Hell, it's 2010, and there isn't even a decent theming system implemented on Linux desktops for sound, let alone visual appearance. Windows Vista/7 did a good job by having the option for bundling sound and visual appearance all into one selectable theme, yet on Linux you have to install that as root, or copy this there as root and read some stupid installation text file, or install a distro-specific package, or install it from a repository. Come the hell ON, COMMUNICATE, STANDARDS, WHERE the %#@! are they??? Seriously, someone pound FreeDesktop.org for standards until it is overflowing with them so that users can have an easier experience with Linux in ALL areas, THEN we can discuss why it's not the year of the Linux desktop yet.

  6. #26
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    Trolling is not a subtle art; make edgy people blow up with pretty normal reactions/opinions/statements because they are frustrated due to a lack of...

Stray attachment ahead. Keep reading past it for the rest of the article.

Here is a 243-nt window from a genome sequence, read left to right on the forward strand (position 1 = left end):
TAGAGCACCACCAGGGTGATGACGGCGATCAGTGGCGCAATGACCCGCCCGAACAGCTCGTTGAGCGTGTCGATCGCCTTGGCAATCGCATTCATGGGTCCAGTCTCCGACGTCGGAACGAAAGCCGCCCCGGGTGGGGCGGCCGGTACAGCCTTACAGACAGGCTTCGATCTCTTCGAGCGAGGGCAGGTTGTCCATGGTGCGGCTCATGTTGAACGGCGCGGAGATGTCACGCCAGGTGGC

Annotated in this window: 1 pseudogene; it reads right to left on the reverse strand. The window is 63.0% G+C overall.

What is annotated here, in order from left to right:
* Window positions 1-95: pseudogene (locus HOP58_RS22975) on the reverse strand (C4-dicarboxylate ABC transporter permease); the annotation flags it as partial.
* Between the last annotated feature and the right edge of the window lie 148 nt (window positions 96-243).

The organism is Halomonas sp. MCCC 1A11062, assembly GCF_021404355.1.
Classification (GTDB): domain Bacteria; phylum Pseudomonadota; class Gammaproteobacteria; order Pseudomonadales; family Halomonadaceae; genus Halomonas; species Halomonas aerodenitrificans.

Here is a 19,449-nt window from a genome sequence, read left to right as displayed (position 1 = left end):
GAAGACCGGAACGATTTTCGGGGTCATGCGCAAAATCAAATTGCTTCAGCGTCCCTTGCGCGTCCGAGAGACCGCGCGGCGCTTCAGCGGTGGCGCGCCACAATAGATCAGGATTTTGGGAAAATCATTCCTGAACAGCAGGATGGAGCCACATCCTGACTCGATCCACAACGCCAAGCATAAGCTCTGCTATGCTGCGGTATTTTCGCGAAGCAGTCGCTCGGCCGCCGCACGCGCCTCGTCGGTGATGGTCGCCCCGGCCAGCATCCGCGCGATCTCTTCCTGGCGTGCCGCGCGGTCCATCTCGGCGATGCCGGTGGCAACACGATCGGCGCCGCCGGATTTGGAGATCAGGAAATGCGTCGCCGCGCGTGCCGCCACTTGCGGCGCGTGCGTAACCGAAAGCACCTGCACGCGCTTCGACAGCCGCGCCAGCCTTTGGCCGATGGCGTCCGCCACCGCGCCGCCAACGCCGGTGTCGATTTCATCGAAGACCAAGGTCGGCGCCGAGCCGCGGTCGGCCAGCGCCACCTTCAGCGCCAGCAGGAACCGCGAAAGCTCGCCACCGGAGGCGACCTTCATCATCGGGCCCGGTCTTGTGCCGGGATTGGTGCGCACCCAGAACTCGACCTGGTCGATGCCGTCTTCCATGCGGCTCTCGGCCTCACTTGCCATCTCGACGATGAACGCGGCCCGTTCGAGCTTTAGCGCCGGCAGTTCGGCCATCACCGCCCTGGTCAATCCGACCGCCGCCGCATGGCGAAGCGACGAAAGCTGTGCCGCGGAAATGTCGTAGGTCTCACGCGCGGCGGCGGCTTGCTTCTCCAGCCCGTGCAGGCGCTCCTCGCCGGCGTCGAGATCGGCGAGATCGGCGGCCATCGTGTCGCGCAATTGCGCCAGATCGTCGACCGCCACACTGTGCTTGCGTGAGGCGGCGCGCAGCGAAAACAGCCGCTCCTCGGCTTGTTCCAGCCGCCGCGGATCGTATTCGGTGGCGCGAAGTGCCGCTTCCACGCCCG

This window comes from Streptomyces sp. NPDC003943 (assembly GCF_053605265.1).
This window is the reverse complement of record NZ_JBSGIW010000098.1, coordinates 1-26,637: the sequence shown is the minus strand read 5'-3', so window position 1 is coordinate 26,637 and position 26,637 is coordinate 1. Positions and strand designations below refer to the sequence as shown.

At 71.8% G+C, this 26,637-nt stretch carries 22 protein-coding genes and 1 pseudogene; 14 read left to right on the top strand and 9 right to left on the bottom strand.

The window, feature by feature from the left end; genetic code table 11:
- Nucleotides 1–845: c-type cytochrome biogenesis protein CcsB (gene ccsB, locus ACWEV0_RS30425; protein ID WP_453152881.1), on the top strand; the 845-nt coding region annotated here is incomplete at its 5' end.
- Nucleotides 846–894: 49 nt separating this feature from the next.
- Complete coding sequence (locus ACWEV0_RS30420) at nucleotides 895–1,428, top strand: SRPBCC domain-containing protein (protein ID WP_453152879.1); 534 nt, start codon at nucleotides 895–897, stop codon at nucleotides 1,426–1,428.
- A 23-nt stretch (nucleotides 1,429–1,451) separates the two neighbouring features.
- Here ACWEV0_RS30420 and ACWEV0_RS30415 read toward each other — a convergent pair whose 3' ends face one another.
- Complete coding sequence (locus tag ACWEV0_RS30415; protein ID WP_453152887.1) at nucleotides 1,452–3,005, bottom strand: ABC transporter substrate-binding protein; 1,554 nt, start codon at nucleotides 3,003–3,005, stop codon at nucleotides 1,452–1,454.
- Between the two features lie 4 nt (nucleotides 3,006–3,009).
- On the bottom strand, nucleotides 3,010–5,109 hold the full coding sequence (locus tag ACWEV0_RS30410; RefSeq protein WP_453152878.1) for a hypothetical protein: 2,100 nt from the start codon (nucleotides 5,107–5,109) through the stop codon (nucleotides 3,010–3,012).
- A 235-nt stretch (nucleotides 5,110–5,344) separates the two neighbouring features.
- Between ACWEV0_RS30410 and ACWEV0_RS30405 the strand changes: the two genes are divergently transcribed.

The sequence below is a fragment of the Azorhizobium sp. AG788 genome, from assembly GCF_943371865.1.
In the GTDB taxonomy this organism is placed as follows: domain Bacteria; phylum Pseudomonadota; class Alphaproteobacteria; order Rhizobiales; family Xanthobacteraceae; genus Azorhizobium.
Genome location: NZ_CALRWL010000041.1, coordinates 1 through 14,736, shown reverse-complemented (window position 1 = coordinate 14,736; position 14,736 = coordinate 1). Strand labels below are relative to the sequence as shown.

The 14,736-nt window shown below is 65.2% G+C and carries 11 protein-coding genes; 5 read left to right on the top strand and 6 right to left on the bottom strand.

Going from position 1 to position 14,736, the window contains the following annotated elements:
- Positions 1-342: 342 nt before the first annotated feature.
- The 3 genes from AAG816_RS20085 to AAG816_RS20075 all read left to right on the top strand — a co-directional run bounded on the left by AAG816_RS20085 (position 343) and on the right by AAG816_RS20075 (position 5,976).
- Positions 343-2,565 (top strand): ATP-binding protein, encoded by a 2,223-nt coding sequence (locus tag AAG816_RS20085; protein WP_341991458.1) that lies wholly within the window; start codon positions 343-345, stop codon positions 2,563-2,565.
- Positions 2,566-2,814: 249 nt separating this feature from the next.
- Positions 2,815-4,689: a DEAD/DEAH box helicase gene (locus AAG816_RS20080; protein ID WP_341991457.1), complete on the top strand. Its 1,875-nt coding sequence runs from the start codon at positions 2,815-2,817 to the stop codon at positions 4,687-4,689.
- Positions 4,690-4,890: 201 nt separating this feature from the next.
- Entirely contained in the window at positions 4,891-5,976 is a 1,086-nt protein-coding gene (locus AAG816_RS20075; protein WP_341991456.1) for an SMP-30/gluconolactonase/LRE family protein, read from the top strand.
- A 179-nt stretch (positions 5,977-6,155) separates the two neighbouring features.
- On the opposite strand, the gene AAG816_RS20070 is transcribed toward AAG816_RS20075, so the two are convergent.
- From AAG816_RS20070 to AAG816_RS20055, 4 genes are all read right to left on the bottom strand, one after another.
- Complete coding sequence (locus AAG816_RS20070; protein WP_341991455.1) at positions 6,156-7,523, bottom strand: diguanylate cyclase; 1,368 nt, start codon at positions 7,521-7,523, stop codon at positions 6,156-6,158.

7. #27
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    @Yfrwlf installing themes is pretty easy in KDE, well if there were that many themes worth to install ...
    Though the sound departement is really a mess if you happen to find the correct setting in systemsettings.

    Btw. most stuff a KDE application needs should be preloaded, since most use kdelibs -- not that much external stuff -- a lot of stuff should be in memory already.

    It is often the programs themselves that are unoptimized and slow down things that way. Just when I profiled KGet I noticed so many -- completly retared -- slowdowns which I fixed mostly. Yet you have to profile and something that looks retarted afterwards might not look that way during implementing it.

    So during my profiling I found also a nasty bug in the caching -- or rather non-caching -- of the icons in kdelibs and it showed me that there are multiple people who don't profile themselves. I suppose this is really a problem in the FOSS world and maybe elsewhere. People not analyzing their code with tools like valgrind, callgrind, xrestop ...